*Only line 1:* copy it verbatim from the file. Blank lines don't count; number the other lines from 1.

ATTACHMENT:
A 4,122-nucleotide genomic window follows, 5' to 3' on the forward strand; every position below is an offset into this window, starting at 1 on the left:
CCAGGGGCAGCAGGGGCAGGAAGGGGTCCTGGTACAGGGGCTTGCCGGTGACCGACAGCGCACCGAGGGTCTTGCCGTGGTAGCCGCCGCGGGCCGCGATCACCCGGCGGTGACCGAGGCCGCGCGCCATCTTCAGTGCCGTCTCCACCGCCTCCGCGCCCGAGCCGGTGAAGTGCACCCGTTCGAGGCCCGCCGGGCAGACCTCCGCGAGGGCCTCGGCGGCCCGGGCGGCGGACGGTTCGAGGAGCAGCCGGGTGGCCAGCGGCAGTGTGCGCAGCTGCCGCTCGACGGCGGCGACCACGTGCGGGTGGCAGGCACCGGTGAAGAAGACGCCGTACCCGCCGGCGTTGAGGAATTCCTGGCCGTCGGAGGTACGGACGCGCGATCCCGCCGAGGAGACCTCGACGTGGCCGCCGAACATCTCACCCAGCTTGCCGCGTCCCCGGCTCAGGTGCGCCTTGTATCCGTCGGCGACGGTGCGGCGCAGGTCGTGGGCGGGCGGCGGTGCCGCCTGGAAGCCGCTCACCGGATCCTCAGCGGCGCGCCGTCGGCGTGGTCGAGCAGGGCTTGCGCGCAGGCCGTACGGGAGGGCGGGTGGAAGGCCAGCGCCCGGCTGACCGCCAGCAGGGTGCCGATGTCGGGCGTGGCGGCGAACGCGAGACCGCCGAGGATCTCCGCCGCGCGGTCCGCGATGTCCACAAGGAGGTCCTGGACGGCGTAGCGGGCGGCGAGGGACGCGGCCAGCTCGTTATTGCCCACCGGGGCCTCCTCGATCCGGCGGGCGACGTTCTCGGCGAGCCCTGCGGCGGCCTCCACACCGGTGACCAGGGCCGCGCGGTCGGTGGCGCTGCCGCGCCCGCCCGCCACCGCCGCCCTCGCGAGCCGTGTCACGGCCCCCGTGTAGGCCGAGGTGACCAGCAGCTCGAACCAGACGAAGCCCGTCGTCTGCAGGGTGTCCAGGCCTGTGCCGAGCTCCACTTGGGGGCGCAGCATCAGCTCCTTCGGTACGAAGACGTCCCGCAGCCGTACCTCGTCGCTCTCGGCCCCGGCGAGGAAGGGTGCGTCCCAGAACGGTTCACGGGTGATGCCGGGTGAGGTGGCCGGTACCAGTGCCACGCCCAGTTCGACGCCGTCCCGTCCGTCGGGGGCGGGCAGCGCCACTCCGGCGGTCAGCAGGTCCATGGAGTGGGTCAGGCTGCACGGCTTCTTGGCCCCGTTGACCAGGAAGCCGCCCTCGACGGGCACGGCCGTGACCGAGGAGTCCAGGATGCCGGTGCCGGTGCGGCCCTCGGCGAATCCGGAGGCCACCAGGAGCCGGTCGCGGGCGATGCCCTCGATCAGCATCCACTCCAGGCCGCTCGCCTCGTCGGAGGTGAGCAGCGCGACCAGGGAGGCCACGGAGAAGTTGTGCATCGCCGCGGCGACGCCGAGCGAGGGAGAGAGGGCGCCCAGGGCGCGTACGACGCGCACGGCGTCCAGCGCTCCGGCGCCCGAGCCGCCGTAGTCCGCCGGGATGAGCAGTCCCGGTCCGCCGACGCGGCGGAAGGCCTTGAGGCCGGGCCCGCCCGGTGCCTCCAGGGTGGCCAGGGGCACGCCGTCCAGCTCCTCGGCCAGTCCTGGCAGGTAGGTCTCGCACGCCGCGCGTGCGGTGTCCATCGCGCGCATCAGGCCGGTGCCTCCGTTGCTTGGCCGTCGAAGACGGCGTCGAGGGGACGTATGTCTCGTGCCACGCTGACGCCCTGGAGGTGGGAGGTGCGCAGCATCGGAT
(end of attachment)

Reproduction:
A 4,122-nucleotide genomic window follows, 5' to 3' on the forward strand; every position below is an offset into this window, starting at 1 on the left: